Dr. Anne Parsons’ research on the history of mass incarceration of individuals with mental illnesses has culminated in a new book: “From Asylum to Prison: Deinstitutionalization and the Rise of Mass Incarceration after 1945.”
Published in early October by UNC Press, “From Asylum to Prison” charts how the politics of mass incarceration shaped the deinstitutionalization of psychiatric hospitals and mental health policy making.
Throughout the book, Parsons reveals that the asylum did not die during deinstitutionalization. Instead, it returned in the modern prison industrial complex as the government shifted to a more punitive, institutional approach to social deviance. Parsons shows how the lack of community-based services, a fear-based politics around mental illness, and the economics of institutions meant that closing mental hospitals fed a cycle of incarceration that became an epidemic.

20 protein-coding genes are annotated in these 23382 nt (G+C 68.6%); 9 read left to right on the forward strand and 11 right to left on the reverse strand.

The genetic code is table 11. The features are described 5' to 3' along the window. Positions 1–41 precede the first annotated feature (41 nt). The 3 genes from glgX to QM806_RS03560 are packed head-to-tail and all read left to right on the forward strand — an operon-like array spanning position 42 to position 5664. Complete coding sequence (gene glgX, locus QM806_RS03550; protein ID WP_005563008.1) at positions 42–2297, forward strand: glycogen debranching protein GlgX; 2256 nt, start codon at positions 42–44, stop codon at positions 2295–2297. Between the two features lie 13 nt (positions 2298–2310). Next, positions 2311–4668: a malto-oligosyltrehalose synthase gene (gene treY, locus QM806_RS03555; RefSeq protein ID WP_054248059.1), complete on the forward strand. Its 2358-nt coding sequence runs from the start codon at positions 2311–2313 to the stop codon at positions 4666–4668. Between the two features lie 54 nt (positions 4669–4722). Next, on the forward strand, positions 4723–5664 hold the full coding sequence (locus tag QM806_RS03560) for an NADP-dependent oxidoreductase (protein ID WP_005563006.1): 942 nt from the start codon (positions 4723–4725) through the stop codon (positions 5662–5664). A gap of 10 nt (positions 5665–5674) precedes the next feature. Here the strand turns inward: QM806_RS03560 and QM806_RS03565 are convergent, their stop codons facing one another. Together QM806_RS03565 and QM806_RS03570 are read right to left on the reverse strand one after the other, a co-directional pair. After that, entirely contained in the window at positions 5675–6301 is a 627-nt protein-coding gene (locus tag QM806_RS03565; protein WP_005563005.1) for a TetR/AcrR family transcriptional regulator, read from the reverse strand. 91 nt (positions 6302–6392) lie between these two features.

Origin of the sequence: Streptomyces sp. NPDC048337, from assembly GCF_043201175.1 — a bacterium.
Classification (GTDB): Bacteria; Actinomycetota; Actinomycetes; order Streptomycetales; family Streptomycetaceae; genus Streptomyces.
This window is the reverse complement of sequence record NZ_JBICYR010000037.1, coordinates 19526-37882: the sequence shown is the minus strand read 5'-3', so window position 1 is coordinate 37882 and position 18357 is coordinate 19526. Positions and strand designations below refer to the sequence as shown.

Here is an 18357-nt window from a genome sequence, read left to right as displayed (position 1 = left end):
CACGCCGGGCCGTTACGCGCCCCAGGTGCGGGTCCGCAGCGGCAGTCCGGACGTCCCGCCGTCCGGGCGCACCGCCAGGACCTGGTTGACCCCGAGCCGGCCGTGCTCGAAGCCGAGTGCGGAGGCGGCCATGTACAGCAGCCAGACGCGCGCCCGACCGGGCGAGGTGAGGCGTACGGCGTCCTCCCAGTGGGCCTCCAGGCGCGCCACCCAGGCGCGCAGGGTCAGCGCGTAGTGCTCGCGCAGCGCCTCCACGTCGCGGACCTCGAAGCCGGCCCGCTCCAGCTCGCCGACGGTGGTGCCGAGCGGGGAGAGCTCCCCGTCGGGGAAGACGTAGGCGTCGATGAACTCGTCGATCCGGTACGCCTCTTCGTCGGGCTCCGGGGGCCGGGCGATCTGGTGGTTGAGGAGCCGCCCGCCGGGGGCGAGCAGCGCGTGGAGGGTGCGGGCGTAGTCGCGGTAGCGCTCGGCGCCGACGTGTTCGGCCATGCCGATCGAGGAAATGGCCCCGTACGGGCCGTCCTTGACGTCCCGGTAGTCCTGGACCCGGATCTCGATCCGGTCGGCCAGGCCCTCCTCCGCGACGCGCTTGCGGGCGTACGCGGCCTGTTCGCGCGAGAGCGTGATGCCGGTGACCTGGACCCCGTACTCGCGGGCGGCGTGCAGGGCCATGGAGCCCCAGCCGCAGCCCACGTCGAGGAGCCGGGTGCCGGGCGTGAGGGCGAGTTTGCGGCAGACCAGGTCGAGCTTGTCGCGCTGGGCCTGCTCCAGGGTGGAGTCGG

In addition to the book, Parsons is also curating a traveling exhibition titled “Care and Custody: A History of Mental Health,” sponsored by the National Library of Medicine. The exhibition will open in 2020 and will travel for approximately five years to cities across the country, including Greensboro.